A growing body of evidence suggests that systemic hormones and peptide growth factors may exert their effects on cell growth and differentiation in part through regulation of the cell division cycle. We hypothesized that thyroid hormone regulates terminal differentiation of growth plate chrondrocytes in part through controlling cell cycle progression at the G1/S restriction point. Our results support this hypothesis by demonstrating that treatment of epiphyseal chrondrocytes with thyroid hormone under chemically defined conditions results in the arrest of DNA systhesis and the onset of terminal differentiation, indicating that thyroid hormone is one factor capable of regulating the transition between cell growth and differentiation in these cells. This terminal differentiation process is associated with induction of the cyclin/cyclin-dependent kinase inhibitors p21cip-1, waf-1 and p27kip1, suggesting that thyroid hormone may regulate terminal differentiation in part by arresting cell cycle progression through induction of cyclin-dependent kinase inhibitors.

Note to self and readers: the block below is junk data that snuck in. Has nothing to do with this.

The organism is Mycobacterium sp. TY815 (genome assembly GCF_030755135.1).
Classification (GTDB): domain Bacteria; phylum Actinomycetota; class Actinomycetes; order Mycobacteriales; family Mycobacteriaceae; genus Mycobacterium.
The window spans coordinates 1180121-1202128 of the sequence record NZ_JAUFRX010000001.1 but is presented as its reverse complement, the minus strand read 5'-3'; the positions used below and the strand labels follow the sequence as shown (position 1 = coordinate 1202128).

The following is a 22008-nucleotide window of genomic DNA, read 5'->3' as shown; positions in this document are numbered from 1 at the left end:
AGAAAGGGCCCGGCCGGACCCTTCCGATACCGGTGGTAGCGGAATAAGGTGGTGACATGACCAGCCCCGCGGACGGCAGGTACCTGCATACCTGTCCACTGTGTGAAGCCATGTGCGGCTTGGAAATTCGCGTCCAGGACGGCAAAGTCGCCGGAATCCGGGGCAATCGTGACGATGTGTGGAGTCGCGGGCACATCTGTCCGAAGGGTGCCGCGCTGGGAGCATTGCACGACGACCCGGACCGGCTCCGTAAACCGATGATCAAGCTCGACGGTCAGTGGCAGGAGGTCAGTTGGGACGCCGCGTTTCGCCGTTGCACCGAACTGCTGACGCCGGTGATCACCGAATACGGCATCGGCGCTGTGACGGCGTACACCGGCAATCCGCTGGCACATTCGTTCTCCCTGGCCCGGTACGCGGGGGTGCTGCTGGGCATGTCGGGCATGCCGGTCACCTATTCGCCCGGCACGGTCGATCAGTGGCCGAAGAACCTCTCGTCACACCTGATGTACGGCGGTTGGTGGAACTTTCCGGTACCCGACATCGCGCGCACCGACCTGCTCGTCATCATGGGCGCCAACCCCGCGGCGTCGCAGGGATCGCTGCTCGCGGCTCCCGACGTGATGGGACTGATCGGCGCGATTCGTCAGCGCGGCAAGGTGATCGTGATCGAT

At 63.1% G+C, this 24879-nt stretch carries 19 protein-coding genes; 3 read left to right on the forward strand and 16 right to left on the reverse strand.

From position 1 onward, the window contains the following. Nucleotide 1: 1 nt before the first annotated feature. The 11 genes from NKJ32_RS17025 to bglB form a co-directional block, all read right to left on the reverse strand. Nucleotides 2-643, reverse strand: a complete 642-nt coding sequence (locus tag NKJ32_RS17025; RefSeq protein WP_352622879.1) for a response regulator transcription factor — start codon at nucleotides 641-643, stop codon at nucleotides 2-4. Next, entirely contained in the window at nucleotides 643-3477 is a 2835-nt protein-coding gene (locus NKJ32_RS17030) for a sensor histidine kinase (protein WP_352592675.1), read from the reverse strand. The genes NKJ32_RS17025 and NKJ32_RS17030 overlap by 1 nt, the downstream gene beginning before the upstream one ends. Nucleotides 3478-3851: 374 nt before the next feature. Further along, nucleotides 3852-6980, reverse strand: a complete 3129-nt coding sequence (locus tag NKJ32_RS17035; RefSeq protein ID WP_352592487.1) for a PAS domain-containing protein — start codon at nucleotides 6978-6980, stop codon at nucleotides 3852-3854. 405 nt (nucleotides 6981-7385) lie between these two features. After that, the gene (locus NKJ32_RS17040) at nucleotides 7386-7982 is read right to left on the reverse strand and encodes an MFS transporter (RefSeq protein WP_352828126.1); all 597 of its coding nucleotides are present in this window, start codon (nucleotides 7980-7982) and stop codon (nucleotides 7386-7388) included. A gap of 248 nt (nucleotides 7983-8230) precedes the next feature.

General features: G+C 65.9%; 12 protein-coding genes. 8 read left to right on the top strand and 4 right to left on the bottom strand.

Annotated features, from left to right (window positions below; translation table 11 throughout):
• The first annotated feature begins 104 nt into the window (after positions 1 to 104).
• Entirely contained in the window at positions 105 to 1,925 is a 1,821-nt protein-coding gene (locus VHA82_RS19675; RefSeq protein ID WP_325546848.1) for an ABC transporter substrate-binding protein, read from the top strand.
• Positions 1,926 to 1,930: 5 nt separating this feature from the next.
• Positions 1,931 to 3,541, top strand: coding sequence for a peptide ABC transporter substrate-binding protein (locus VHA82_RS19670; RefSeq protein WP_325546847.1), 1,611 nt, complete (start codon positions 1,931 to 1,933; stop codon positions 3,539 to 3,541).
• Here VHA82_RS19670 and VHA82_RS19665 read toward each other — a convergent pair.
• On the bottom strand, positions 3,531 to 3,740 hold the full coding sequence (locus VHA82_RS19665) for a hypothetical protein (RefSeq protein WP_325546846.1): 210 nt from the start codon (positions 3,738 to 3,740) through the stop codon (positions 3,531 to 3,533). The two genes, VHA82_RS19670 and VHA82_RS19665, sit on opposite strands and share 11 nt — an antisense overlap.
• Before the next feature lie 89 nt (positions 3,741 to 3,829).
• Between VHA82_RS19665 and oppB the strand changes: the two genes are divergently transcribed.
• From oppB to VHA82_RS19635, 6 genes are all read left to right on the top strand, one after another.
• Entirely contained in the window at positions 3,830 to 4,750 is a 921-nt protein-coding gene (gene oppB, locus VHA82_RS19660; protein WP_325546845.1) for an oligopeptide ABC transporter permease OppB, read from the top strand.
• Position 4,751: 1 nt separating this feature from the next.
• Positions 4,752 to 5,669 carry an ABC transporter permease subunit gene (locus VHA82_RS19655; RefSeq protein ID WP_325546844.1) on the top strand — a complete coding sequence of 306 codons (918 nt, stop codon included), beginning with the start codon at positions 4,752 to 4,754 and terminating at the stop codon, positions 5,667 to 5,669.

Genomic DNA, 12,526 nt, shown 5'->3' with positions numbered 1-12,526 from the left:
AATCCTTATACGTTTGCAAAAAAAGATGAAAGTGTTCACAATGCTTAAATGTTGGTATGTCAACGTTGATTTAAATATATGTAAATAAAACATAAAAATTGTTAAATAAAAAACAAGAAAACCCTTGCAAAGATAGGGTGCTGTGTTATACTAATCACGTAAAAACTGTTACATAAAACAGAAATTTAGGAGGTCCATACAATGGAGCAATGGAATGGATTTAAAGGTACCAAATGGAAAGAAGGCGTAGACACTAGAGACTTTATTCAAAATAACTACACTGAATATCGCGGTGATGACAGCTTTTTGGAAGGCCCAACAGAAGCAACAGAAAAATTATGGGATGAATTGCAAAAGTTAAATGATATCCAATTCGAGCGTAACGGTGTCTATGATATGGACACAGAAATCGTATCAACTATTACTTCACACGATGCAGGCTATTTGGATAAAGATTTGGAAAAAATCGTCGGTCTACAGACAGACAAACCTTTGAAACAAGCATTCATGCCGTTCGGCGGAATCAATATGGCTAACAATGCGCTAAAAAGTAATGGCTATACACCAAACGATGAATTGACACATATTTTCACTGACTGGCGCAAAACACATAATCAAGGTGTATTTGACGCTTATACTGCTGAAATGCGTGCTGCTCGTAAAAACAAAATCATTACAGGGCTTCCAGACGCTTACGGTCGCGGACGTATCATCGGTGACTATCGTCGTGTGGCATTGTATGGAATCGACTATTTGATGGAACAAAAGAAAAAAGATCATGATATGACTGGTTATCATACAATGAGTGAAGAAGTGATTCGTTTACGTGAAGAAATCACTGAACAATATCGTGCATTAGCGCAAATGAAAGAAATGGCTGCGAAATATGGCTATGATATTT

ASJC Scopus subject areas